For Torrance, this meant four things:

1. A fresh approach to the concept of reality itself where the invisible matters as much or more than the visible

Torrance scholar Todd Speidell explains that such dualistic imperatives as spirit vs. matter have the side-effect of militating against the reality of a Christian union with Christ. Torrance knew that as early as the electromagnetic theory of James Clerk Maxwell, science was unfolding a “dynamic view of the world” wherein “a continuous integrated manifold of fields of force” predominated. Reality was proving harder to categorize in terms of Newton’s Clockwork Universe. (DCO, 76-77).

Torrance argued that the New Physics privileges “continuous fields of connection” and “invisible intelligibilities” over the mechanistic conceptions that date back at least to Aristotle and revived by Newton’s disciples. General Relativity proposed by Einstein in 1915 and demonstrated as true by the 1920s proposed that gravity—the word that had made Isaac Newton famous—affected the curvature of space and time. Thus Einstein followed Maxwell’s lead and linked gravity to space and time in a relational way—space-time, he finally came to call it. Later in the century researchers would metaphorically follow these curved beams of light into the “black holes,” a phrase now renowned through popular discourse.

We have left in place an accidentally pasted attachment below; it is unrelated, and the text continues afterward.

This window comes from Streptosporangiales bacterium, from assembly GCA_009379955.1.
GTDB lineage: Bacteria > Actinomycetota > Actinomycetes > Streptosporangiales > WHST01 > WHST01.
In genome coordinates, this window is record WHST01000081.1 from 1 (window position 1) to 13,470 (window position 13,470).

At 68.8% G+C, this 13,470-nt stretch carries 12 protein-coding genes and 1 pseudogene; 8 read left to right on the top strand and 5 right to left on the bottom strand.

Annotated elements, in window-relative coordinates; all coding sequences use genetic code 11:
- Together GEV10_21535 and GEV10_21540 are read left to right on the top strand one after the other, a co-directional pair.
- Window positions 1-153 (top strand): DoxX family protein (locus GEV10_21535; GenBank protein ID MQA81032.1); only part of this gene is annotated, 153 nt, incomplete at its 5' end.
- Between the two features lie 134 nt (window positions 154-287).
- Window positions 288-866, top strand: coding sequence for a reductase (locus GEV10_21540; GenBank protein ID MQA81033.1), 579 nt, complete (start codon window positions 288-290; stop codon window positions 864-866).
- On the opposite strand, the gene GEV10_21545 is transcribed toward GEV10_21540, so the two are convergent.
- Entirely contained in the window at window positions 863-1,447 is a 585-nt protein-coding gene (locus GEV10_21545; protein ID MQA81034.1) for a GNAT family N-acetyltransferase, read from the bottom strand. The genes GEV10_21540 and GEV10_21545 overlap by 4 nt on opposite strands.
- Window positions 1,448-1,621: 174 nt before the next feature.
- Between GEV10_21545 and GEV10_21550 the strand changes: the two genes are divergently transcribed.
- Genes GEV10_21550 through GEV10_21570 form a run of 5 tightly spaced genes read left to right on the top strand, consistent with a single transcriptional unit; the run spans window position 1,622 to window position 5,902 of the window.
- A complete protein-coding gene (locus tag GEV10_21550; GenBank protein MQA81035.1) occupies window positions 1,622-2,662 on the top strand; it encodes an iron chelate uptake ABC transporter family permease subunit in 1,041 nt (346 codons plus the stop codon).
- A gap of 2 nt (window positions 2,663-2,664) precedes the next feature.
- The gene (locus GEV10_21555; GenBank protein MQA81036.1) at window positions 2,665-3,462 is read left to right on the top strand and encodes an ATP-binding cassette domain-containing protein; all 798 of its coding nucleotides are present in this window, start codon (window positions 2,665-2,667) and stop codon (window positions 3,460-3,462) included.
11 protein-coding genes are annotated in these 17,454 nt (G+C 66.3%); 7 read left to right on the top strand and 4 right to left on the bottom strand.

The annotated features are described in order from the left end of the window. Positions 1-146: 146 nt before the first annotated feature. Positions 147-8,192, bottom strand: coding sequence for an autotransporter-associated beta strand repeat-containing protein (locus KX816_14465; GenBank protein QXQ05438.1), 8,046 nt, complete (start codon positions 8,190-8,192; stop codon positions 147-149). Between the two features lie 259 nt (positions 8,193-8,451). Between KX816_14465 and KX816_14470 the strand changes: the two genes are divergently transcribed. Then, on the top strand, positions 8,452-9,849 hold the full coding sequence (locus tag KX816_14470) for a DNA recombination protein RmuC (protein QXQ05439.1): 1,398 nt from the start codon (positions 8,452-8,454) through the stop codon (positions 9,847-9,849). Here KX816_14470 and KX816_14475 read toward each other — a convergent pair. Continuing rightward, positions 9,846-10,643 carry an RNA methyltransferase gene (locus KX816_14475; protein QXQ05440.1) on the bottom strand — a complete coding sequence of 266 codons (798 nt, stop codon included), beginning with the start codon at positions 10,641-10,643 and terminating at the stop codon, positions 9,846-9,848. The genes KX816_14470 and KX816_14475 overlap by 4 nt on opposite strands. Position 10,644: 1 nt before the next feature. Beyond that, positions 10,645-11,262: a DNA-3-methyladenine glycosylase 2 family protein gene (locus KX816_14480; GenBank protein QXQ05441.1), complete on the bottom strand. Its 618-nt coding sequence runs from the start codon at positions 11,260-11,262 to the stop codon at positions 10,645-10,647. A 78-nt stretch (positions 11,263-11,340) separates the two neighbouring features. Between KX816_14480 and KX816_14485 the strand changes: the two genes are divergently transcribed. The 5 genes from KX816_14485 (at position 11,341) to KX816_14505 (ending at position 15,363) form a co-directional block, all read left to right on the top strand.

Connected force fields became a new paradigm for physics. According to Torrance in Reality and Evangelical Theology (RET), the “widening chasm between the natural sciences and the humanities” could be straddled if theologians maximized the analogies with Scripture that physics was now showing forth (33). Torrance advanced the claim that the New Physics confirmed how there was more “there there” in the cosmos than we could account for (DCO, 58). He applied this theologically: “God defies complete disclosure…The Scriptures indicate more than they can express” (RET, 140, 119). Challenge and surprise are aspects of the divine contingence in Torrance’s thought. The fact that the Creator God could become "the Crucified” showed how surprising the world of nature and nature’s God could be. This for Torrance is part of the essential “higher knowledge” of Resurrection and Incarnation that ultimately makes sense of the Gospel narratives (STR, 189).